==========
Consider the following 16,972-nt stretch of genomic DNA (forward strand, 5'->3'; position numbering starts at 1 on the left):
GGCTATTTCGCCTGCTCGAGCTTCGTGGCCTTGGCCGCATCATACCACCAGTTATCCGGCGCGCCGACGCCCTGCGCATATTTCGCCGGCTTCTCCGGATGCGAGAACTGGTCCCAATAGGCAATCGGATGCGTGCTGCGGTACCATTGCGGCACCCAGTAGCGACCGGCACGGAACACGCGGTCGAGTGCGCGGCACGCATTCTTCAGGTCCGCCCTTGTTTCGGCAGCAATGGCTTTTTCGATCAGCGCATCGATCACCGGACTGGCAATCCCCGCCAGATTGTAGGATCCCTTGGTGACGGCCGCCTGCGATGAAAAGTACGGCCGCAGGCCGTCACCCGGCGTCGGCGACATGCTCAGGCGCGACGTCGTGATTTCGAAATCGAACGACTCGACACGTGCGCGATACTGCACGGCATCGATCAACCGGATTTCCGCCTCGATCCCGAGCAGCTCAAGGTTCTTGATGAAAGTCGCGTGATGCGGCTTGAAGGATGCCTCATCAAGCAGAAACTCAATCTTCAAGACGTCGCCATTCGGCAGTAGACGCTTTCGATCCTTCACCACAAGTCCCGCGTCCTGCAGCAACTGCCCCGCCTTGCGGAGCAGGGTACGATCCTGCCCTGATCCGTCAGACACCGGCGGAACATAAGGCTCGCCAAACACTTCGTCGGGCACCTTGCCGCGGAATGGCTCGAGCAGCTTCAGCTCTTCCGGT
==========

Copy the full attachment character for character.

Consider the following 16,972-nt stretch of genomic DNA (forward strand, 5'->3'; position numbering starts at 1 on the left):
GGCTATTTCGCCTGCTCGAGCTTCGTGGCCTTGGCCGCATCATACCACCAGTTATCCGGCGCGCCGACGCCCTGCGCATATTTCGCCGGCTTCTCCGGATGCGAGAACTGGTCCCAATAGGCAATCGGATGCGTGCTGCGGTACCATTGCGGCACCCAGTAGCGACCGGCACGGAACACGCGGTCGAGTGCGCGGCACGCATTCTTCAGGTCCGCCCTTGTTTCGGCAGCAATGGCTTTTTCGATCAGCGCATCGATCACCGGACTGGCAATCCCCGCCAGATTGTAGGATCCCTTGGTGACGGCCGCCTGCGATGAAAAGTACGGCCGCAGGCCGTCACCCGGCGTCGGCGACATGCTCAGGCGCGACGTCGTGATTTCGAAATCGAACGACTCGACACGTGCGCGATACTGCACGGCATCGATCAACCGGATTTCCGCCTCGATCCCGAGCAGCTCAAGGTTCTTGATGAAAGTCGCGTGATGCGGCTTGAAGGATGCCTCATCAAGCAGAAACTCAATCTTCAAGACGTCGCCATTCGGCAGTAGACGCTTTCGATCCTTCACCACAAGTCCCGCGTCCTGCAGCAACTGCCCCGCCTTGCGGAGCAGGGTACGATCCTGCCCTGATCCGTCAGACACCGGCGGAACATAAGGCTCGCCAAACACTTCGTCGGGCACCTTGCCGCGGAATGGCTCGAGCAGCTTCAGCTCTTCCGGT